The devil lives here. All the older inhabitants of our little town say so. They say on winter nights you might catch his shadow in the moonlight as he stands at his window, looking out.
Many years ago, they say, he came to this town, with all his wickedness and schemes. Many fell to his temptations before he was captured in this haunted dwelling, just on the edges of the town. They will not tell you how he was captured, or how many sacrificed themselves to weave the web. They only say he is there, to this day, looking out.
They tell all the children of the town, when they are old enough to understand, to make certain none will linger close to his home, see him, speak with him, give him the time of day. Should anyone converse for too long the spell may break and he may be free.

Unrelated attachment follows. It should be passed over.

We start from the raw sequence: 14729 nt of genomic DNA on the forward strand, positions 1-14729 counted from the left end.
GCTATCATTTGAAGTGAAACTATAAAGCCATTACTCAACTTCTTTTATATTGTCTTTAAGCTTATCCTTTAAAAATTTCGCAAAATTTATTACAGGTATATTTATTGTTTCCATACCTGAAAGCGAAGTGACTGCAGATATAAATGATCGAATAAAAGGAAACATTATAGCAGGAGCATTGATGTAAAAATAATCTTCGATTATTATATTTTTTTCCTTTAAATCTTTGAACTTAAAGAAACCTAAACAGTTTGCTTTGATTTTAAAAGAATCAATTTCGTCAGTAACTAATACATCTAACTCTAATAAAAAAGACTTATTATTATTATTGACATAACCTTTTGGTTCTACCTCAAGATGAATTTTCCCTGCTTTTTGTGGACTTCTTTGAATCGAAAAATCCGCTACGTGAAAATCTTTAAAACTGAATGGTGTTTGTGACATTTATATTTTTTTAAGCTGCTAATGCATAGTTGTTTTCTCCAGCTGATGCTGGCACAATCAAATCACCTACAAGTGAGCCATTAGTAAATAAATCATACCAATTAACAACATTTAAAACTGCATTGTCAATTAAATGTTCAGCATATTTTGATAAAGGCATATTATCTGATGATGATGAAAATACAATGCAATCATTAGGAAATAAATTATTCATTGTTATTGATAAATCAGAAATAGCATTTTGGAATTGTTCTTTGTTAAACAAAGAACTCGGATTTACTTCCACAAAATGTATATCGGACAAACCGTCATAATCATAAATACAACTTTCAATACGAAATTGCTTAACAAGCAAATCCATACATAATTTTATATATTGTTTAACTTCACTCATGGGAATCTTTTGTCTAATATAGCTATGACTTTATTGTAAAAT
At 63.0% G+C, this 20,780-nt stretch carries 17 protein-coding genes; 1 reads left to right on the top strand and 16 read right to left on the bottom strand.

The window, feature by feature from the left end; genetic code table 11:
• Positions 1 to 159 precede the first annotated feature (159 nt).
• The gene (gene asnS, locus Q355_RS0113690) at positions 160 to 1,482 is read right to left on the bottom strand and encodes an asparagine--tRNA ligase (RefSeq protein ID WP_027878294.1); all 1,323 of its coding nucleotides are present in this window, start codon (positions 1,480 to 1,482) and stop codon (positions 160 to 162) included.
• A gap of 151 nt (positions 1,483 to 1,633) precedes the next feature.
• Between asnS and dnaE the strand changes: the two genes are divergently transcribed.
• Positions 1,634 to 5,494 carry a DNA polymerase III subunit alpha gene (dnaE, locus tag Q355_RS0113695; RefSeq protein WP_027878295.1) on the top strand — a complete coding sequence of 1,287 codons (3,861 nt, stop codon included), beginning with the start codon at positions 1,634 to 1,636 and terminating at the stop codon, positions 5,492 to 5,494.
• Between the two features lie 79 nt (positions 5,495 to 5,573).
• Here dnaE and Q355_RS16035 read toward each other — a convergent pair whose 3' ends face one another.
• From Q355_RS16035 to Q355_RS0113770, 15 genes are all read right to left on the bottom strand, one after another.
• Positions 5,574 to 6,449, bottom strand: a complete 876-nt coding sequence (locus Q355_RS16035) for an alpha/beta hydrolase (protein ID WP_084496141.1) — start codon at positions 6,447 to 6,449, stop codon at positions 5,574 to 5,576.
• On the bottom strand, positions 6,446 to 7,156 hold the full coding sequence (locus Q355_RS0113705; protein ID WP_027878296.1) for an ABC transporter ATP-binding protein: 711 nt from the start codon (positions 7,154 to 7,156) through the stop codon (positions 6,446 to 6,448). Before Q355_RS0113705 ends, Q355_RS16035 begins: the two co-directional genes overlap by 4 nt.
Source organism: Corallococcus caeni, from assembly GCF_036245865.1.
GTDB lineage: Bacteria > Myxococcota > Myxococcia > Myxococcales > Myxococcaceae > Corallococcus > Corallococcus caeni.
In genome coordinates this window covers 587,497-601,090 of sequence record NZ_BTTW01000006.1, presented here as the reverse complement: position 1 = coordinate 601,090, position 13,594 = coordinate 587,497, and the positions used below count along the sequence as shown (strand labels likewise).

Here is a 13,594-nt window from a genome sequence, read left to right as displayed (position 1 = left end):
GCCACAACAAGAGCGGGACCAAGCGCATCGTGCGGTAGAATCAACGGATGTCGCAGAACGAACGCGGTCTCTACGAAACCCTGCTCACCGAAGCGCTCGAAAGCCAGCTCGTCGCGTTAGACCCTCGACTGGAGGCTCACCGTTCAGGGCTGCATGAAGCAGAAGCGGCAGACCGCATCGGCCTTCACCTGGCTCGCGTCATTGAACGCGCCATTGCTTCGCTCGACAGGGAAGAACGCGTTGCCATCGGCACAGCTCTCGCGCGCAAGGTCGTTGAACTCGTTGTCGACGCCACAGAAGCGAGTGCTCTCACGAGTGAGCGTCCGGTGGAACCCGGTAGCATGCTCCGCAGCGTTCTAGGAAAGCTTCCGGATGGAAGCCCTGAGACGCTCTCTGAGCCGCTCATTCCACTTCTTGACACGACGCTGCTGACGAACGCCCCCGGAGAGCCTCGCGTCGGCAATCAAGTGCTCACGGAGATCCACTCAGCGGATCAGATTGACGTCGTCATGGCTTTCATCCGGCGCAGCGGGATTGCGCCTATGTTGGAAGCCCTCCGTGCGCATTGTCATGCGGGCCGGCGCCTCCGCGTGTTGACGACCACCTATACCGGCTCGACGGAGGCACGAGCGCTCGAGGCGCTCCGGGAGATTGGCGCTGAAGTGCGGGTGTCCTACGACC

I saw him once, on a particularly moonlit night. I was drunk, and galavanting out in the outer reaches of town, looking for such adventure as never finds its way to these quiet, pious parts. And I admit I was tempted. Tempted to speak, to draw him out, even to set him free. The devil in this town again might wake it up, give it colour.
What are we, after all, without our shadows? How can even light be light without the dark as contrast? And I am young, and eager for life in all its forms.
So the devil lives here, they tell me, and I am not afraid. I fear more days upon days of nothingness – of piety and cloying goodness. I want to embrace everything. And so I plan to leave this place, and they must let me go.
They must let me go, even if they do not know, do not understand. Because if they don’t, I’ve seen him, the devil in his woven web. And so either I will be free, or he will be.
Either way, I will embrace life. I will.
(c) Helen M Valentina 2016